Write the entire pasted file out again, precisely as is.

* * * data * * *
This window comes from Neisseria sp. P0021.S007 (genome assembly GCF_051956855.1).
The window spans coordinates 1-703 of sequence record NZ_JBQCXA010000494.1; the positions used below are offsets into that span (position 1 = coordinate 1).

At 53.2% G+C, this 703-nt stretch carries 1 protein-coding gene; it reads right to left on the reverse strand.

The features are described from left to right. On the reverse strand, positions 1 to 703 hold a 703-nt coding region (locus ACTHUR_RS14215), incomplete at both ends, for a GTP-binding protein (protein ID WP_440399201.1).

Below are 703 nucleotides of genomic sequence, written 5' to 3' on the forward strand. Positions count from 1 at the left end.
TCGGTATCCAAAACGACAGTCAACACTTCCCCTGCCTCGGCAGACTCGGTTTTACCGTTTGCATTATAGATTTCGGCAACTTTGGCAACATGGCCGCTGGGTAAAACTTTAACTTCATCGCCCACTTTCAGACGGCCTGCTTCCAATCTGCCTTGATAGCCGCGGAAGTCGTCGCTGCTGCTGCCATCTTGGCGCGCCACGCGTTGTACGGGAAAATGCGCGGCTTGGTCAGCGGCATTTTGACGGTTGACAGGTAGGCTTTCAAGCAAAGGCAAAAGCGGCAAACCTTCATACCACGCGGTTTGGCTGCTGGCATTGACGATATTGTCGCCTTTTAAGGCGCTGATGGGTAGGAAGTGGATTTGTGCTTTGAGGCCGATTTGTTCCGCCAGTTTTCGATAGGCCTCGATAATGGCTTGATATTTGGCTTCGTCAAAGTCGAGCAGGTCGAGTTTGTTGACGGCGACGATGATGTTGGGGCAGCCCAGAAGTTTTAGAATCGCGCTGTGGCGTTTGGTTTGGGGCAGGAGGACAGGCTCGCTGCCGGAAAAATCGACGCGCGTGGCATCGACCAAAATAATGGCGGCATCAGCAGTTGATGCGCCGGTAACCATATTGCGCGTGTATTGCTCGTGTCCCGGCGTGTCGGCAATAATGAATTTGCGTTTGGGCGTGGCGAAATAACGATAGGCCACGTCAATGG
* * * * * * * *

This window comes from Neisseria sp. P0021.S007 (genome assembly GCF_051956855.1).
The window spans coordinates 1-703 of sequence record NZ_JBQCXA010000494.1; the positions used below are offsets into that span (position 1 = coordinate 1).

At 53.2% G+C, this 703-nt stretch carries 1 protein-coding gene; it reads right to left on the reverse strand.

The features are described from left to right. On the reverse strand, positions 1 to 703 hold a 703-nt coding region (locus ACTHUR_RS14215), incomplete at both ends, for a GTP-binding protein (protein ID WP_440399201.1).

Below are 703 nucleotides of genomic sequence, written 5' to 3' on the forward strand. Positions count from 1 at the left end.
TCGGTATCCAAAACGACAGTCAACACTTCCCCTGCCTCGGCAGACTCGGTTTTACCGTTTGCATTATAGATTTCGGCAACTTTGGCAACATGGCCGCTGGGTAAAACTTTAACTTCATCGCCCACTTTCAGACGGCCTGCTTCCAATCTGCCTTGATAGCCGCGGAAGTCGTCGCTGCTGCTGCCATCTTGGCGCGCCACGCGTTGTACGGGAAAATGCGCGGCTTGGTCAGCGGCATTTTGACGGTTGACAGGTAGGCTTTCAAGCAAAGGCAAAAGCGGCAAACCTTCATACCACGCGGTTTGGCTGCTGGCATTGACGATATTGTCGCCTTTTAAGGCGCTGATGGGTAGGAAGTGGATTTGTGCTTTGAGGCCGATTTGTTCCGCCAGTTTTCGATAGGCCTCGATAATGGCTTGATATTTGGCTTCGTCAAAGTCGAGCAGGTCGAGTTTGTTGACGGCGACGATGATGTTGGGGCAGCCCAGAAGTTTTAGAATCGCGCTGTGGCGTTTGGTTTGGGGCAGGAGGACAGGCTCGCTGCCGGAAAAATCGACGCGCGTGGCATCGACCAAAATAATGGCGGCATCAGCAGTTGATGCGCCGGTAACCATATTGCGCGTGTATTGCTCGTGTCCCGGCGTGTCGGCAATAATGAATTTGCGTTTGGGCGTGGCGAAATAACGATAGGCCACGTCAATGG